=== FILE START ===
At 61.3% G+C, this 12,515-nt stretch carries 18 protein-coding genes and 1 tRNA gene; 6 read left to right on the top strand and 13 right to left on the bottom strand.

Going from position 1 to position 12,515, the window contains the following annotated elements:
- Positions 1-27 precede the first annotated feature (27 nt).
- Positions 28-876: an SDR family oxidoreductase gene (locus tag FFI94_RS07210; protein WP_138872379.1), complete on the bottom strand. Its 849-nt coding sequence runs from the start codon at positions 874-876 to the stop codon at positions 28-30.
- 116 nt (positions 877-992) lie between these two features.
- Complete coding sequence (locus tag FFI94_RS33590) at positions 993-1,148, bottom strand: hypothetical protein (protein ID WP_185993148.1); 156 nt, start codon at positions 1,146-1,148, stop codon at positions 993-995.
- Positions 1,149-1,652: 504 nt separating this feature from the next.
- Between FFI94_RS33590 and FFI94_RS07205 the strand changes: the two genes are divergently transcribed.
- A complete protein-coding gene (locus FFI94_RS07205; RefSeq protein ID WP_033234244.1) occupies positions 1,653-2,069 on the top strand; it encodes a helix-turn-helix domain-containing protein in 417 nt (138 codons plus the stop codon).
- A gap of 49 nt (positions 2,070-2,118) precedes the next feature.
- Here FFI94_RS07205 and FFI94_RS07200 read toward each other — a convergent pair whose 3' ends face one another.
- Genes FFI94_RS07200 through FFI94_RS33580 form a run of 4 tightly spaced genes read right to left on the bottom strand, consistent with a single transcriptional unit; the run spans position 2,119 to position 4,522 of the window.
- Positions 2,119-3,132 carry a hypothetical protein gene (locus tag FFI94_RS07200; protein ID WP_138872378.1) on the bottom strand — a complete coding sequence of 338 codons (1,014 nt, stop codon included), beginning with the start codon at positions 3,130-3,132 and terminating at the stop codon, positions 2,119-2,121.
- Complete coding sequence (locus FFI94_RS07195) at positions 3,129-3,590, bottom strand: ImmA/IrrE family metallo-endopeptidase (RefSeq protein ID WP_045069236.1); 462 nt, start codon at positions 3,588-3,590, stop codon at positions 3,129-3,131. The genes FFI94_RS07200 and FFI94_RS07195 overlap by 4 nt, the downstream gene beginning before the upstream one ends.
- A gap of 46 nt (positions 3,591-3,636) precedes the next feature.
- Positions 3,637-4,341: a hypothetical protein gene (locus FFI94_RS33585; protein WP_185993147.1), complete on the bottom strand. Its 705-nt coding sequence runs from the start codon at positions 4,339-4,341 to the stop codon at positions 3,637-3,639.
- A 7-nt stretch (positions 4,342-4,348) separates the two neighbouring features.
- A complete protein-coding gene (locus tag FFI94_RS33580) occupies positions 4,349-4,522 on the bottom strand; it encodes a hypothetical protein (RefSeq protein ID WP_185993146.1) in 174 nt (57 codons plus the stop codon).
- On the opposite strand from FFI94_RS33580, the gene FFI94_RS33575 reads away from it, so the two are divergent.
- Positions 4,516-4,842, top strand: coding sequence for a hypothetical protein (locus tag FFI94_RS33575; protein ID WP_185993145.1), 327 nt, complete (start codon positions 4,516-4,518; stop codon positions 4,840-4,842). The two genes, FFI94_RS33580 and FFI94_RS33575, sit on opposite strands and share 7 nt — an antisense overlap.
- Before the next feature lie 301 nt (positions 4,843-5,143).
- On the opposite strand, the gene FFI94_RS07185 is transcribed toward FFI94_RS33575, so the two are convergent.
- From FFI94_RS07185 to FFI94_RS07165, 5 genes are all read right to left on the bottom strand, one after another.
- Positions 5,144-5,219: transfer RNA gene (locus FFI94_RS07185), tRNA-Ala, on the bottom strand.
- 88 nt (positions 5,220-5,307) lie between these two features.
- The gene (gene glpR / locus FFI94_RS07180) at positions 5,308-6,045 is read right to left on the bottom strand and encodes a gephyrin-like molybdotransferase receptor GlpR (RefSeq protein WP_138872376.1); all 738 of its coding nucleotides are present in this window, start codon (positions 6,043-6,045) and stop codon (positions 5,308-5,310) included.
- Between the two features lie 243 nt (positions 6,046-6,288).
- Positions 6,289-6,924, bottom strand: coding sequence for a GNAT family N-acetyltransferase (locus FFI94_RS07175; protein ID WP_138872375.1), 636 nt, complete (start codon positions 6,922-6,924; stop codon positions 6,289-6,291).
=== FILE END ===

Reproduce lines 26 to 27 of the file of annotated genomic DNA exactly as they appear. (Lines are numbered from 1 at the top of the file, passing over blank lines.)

- The gene (gene glpR / locus FFI94_RS07180) at positions 5,308-6,045 is read right to left on the bottom strand and encodes a gephyrin-like molybdotransferase receptor GlpR (RefSeq protein WP_138872376.1); all 738 of its coding nucleotides are present in this window, start codon (positions 6,043-6,045) and stop codon (positions 5,308-5,310) included.
- Between the two features lie 243 nt (positions 6,046-6,288).